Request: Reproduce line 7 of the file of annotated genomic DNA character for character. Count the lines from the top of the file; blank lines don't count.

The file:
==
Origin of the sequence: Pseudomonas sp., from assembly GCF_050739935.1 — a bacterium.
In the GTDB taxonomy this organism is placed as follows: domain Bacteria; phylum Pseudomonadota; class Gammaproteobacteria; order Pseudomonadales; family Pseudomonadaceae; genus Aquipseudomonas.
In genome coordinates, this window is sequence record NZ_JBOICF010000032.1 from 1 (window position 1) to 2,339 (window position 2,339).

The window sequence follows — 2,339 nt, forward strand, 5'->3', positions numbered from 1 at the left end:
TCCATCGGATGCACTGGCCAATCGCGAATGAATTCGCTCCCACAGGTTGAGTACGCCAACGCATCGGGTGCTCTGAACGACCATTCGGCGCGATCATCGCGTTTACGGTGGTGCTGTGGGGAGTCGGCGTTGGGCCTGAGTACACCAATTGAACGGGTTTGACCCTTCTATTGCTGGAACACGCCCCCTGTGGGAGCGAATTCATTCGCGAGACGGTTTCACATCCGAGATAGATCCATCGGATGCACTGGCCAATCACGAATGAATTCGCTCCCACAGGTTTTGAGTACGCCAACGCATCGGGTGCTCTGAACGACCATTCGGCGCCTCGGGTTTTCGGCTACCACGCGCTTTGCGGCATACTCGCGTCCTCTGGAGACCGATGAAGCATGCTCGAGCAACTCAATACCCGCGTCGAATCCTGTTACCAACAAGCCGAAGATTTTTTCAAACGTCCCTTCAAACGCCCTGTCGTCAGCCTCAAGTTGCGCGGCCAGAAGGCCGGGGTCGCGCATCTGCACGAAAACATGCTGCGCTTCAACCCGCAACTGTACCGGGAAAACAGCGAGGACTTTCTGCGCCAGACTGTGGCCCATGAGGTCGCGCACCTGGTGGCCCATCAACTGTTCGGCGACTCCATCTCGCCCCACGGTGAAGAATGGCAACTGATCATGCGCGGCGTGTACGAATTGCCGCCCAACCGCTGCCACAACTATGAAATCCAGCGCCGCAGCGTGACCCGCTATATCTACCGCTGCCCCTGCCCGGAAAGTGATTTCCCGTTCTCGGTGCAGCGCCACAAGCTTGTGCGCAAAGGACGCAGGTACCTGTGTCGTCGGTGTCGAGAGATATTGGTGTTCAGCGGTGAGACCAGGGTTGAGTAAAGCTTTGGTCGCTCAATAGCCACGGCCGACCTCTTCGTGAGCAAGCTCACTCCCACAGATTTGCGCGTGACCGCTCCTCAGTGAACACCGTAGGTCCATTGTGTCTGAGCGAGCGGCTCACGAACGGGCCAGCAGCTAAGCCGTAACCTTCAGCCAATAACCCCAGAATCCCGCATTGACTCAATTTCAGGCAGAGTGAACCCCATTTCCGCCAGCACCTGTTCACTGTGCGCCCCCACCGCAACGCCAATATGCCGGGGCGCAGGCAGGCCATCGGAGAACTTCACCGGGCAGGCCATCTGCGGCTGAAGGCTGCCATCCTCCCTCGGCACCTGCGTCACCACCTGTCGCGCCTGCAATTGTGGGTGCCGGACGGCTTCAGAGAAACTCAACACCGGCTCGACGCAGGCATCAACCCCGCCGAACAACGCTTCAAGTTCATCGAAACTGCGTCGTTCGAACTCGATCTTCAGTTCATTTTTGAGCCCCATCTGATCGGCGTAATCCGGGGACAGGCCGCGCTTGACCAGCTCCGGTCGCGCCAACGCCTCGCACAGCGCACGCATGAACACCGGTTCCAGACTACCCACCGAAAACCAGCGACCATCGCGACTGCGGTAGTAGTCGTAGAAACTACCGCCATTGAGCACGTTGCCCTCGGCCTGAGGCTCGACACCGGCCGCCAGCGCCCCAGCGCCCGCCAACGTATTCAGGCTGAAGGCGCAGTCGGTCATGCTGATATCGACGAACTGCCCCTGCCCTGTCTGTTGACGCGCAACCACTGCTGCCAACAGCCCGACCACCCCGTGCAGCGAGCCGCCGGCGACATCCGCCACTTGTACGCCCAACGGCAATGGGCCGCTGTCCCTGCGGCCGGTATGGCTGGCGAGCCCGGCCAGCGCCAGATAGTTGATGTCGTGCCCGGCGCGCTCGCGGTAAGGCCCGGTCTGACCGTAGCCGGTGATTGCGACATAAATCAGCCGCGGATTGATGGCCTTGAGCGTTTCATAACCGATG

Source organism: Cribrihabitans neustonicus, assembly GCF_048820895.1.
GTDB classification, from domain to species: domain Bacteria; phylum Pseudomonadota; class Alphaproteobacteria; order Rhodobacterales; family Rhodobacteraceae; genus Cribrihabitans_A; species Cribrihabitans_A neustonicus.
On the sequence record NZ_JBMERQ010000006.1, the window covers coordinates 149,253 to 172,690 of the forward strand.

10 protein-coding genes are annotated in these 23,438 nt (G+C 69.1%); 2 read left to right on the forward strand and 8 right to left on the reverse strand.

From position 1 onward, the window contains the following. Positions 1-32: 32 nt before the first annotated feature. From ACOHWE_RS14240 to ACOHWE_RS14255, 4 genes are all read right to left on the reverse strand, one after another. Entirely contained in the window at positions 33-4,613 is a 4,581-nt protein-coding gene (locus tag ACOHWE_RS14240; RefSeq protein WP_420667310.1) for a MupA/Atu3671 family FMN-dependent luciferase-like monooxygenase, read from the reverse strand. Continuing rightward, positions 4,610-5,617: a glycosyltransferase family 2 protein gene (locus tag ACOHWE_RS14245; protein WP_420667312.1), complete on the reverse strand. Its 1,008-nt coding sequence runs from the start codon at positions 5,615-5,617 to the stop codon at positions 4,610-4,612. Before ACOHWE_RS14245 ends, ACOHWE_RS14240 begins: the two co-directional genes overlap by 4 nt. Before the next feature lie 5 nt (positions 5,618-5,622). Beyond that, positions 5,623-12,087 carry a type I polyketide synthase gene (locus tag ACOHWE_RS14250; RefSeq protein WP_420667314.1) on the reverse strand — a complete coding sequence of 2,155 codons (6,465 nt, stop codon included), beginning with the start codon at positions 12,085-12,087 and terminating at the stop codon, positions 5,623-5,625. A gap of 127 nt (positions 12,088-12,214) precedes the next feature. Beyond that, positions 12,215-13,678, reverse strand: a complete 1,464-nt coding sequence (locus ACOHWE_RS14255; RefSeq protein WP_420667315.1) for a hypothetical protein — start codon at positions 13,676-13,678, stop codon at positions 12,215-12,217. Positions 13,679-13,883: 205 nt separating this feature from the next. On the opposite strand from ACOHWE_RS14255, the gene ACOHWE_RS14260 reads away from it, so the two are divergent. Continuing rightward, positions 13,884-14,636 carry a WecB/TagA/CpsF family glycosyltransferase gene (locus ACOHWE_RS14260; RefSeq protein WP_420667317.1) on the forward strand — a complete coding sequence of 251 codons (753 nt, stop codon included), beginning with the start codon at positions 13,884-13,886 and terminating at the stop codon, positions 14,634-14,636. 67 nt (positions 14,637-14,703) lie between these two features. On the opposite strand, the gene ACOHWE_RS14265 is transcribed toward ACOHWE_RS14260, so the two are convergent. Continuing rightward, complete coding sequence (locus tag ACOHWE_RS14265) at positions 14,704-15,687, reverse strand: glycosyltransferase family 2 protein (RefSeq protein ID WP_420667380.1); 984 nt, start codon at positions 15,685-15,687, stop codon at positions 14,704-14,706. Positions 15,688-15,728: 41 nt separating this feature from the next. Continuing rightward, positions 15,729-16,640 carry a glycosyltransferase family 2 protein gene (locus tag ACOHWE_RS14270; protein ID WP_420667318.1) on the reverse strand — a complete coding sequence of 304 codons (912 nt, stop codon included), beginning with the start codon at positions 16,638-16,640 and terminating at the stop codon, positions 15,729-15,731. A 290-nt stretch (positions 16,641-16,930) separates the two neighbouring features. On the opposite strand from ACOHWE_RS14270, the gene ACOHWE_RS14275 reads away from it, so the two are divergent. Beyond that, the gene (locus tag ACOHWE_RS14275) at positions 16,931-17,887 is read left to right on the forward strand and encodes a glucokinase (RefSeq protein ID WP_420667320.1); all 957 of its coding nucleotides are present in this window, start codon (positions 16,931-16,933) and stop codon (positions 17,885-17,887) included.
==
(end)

GTDB classification, from domain to species: domain Bacteria; phylum Pseudomonadota; class Alphaproteobacteria; order Rhodobacterales; family Rhodobacteraceae; genus Cribrihabitans_A; species Cribrihabitans_A neustonicus.